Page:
A new commitment to reduce fossil fuel use to tackle climate change was agreed at the COP28 summit in Dubai.
The deal emphasises the importance of reaching “net zero” by 2050 to avoid the worst consequences of global warming.
What does ‘net zero’ mean?
Net zero means no longer adding to the total amount of greenhouse gases in the atmosphere.
Greenhouse gases include carbon dioxide (CO2) and methane. CO2 is released when oil, gas and coal are burned in homes, factories and to power transport. Methane is produced through farming and landfill.
These gases increase global temperatures by trapping extra energy in the Earth’s atmosphere.
Meanwhile, rapid deforestation across the world means there are fewer trees to absorb CO2.
Under the 2015 Paris climate agreement, 197 countries – including the UK – agreed to try to limit global temperature rises to 1.5C by 2100.
To achieve this, CO2 emissions need to fall by nearly half by 2030 and reach net zero by 2050, according to the UN’s climate body, the IPCC. But these emissions remain at record highs.
Would net zero mean a complete end to greenhouse gas emissions?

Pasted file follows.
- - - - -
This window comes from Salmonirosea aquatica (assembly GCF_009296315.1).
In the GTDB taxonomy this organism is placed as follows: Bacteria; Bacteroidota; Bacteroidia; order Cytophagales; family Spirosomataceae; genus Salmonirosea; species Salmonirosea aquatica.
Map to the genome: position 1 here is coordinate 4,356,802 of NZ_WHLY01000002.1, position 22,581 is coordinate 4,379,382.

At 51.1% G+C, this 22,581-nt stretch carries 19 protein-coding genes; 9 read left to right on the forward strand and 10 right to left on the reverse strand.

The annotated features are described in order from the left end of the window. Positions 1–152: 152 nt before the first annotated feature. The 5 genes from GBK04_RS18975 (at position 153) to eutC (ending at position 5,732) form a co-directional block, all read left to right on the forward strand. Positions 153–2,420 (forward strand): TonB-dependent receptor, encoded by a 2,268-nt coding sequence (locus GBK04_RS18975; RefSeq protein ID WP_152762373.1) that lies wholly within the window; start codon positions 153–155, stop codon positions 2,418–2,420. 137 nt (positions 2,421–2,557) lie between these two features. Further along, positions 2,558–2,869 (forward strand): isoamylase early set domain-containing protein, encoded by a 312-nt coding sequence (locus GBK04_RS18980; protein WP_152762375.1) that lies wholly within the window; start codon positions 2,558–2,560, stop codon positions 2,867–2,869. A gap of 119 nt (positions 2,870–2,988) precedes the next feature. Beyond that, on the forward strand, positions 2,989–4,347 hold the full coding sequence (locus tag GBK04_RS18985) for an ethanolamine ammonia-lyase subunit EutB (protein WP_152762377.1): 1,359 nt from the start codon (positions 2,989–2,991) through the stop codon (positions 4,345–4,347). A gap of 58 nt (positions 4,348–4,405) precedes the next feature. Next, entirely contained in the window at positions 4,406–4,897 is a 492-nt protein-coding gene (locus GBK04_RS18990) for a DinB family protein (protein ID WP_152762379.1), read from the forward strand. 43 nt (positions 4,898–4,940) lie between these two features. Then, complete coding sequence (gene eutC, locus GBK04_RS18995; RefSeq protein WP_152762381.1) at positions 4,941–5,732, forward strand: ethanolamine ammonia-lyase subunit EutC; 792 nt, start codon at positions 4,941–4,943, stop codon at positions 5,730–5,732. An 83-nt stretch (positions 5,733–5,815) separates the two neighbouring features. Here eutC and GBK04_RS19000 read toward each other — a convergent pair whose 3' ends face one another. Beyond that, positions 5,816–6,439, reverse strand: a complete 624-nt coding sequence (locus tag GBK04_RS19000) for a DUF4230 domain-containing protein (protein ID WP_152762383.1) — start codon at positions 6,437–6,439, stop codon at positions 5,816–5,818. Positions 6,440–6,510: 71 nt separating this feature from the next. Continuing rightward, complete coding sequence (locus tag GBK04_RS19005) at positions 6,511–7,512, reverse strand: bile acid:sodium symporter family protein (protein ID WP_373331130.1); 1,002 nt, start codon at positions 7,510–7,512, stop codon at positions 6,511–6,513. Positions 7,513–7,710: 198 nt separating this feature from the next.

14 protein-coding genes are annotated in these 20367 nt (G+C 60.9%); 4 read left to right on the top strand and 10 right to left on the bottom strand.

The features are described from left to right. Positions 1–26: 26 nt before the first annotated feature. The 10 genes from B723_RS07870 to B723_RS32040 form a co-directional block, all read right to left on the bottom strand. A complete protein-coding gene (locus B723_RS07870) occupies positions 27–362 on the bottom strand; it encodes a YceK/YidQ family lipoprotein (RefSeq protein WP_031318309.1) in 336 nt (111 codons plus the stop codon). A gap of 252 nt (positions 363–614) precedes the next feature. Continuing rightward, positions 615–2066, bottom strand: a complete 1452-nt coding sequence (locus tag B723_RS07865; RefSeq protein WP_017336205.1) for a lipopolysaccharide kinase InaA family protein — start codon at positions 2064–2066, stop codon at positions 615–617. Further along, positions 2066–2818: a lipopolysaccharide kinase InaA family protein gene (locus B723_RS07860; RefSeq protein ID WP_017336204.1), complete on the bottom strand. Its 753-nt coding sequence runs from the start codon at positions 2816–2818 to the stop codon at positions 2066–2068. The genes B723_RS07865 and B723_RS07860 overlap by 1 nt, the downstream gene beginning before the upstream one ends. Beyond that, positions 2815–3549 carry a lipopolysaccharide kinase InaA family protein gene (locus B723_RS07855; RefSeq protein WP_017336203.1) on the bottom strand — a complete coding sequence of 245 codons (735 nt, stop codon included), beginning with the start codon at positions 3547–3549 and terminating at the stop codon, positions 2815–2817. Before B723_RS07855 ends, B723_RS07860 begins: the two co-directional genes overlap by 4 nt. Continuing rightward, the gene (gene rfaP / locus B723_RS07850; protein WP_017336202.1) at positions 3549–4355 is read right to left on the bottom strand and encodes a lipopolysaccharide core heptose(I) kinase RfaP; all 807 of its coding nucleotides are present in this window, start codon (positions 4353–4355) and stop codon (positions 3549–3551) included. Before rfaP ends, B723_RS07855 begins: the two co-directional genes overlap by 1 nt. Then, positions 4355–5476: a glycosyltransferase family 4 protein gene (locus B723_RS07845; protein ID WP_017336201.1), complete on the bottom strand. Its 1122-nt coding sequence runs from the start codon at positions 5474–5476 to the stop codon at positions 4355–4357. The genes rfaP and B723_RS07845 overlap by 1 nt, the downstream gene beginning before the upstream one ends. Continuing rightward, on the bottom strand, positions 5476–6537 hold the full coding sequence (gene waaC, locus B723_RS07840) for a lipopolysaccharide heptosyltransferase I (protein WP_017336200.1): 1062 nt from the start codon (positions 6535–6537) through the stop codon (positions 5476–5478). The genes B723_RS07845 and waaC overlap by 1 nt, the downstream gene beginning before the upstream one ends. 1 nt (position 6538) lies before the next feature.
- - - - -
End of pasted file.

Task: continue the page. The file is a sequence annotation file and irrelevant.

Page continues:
Not all emissions can be reduced to zero, so those that remain need to be matched by actively removing greenhouse gases from the atmosphere.
There are also human-made machines – at very early stages – which are capable of removing CO2 directly out of the air.
Carbon capture is a related technology, where CO2 produced in power stations or other industrial processes is captured before it is released into the atmosphere, and stored underground.
While these technologies could be important in future, they are expensive, and can currently only cancel out a very small fraction of greenhouse gas emissions produced.
They are not a substitute for making drastic cuts to fossil fuel use, the International Energy Agency warns.
What is the problem with net zero targets?
There’s controversy about how some countries might try to reach net zero.
For instance, a country might record lower emissions if it imports energy-intensive goods from overseas, rather than producing the goods itself.
But in reality, it wouldn’t have reduced the total amount of greenhouse gases going into the atmosphere.
There are also schemes that enable rich countries to offset their emissions by paying poorer countries to switch to cleaner fuels.
But some climate scientists worry this could let wealthier nations avoid reducing their fossil fuel usage, by taking advantage of a switch to cleaner fuels in poorer countries which may have happened anyway.
What will net zero mean for individuals?
While the most significant changes need to come from government, individuals can also play their part to help reach net zero.
This could include: